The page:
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CSG and Raytracing

CSG and Raytracing

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CSG and Raytracing

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  1. CSG and Raytracing CPSC 407

  2. What is CSG? • Computational Solid Geometry • Volume Representation • Very powerful modeling paradigm • Difficult to render CSG models

  3. Volumes, Not Surfaces • CSG modeling tools allow a user to apply Boolean operations to volumes • Union, Intersection, Difference • Only works with volumes • Closed surfaces can be interpreted as volumes… • In 3D, a volume is bounded by a surface • In 2D, the boundary is a curve

  4. Volumes are Half-Spaces • We can think of volumes as half-spaces • Each primitive divides space into a set of points inside the volume, and a set of points outside • The sets of points are infinitely dense • Now our Boolean operations are set operations on these sets of points

  5. Simple 3D Half-Spaces • Sphere • Cylinder • Cone • Torus • Box • Plane • Plane is tricky - it splits space into two infinite half-spaces • Note that the cylinder and cone are capped. This is not necessary • In fact, you can use an infinite cylinder and two planes to make a capped cylinder • Infinite cylinders are easier to implement • You can also get a box from 6 planes…

  6. Boolean CSG Operations • Union • Addition, A Ú B • Intersection • A Ù B • Difference • Subtraction, A – B, A Ùnot B • Difference is not commutative

  7. A more complicated example • Difference of: • Intersection of Sphere and Cube • Union of 3 Cylinders - =

  8. Raytracing CSG Objects • Need a data structure to describe primitives and operations • Binary CSG • Binary tree • Leaf nodes are primitives • Interior nodes are Boolean operations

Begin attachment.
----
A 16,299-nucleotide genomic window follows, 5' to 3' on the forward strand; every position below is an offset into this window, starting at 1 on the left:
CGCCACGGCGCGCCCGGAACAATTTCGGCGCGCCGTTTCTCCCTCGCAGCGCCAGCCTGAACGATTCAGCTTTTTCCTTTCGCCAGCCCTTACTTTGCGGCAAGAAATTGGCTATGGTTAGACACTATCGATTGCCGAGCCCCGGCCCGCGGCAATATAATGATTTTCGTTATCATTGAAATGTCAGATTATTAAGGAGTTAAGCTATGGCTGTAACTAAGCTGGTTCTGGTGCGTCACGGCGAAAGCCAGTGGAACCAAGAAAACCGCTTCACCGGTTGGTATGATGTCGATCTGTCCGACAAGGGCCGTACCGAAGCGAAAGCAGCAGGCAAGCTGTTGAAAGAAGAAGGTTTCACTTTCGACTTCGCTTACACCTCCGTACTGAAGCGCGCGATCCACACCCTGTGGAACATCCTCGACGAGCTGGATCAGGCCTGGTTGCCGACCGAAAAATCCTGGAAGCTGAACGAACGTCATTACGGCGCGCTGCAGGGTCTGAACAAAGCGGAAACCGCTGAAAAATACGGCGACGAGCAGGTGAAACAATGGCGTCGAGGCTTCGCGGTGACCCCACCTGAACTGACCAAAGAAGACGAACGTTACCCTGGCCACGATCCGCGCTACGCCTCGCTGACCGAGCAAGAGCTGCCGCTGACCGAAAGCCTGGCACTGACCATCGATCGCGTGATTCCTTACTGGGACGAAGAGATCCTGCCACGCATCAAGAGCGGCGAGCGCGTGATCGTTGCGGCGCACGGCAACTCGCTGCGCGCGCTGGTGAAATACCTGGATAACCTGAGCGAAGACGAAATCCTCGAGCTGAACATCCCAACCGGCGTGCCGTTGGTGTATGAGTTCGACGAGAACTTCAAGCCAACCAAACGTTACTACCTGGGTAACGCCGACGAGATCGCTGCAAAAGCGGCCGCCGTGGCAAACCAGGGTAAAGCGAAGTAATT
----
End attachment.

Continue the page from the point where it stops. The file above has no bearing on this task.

9. Binary Tree Example

  10. Ray Intervals • Define a ray as a set of points (r+td) • r is eye point • d is the direction of the ray • t is the scalar distance along the ray • For now, assume that a primitive is convex • A ray (r+td) intersects a convex primitive at most 2 times • Let’s say the ray enters the primitive at distance t1 and leaves at distance t2 • Now we can define an interval [t1, t2] along the ray that is inside the primitive • Note: for planes, the interval is either [a,inf] or [inf,b]

  11. CSG Operations on Intervals • Assume we have intervals A = [a1,b1] and B = [a2,b2], and we want to combine them with a CSG operation • There are 5 cases to check for each operation: • No Overlap: • Partial Overlap: • Full Overlap:

  12. CSG Union on 2 Intervals • Remember, Union is A or B • In the no-overlap case, we return the two intervals • The rest of the cases produce one interval, [min(a1,a2), max(b1,b2)]

  13. CSG Intersection on 2 Intervals • Remember, Intersection is A and B • In the no-overlap case, we return no intervals • The rest of the cases produce one interval, [max(a1,a2), min(b1,b2)]

  14. CSG Difference on 2 Intervals • Remember, Difference is A and not B • The order is important! • Here we have 5 cases: Return { [a1,b1] } Return { [0,0] } Return { [a1,a2], [b2,b1] } Return { [a1,a2] } Return { [b2,b1] }

  15. Lists of intervals • Complex volumes are not convex • A ray may intersect the volume more than once • Instead of a single interval, we get a set of them • We want to combine interval sets S1and S2 with a Boolean CSG operation • Brute force algorithm: • For each interval Ai in S1, apply the appropriate 2-interval operation with each interval Bj from S2 • Return the list of new intervals • This algorithm is O(N2). O(NlogN) algorithms do exist • I’m not certain the list of new intervals will be unique. You may have to check if any overlap, and combine them.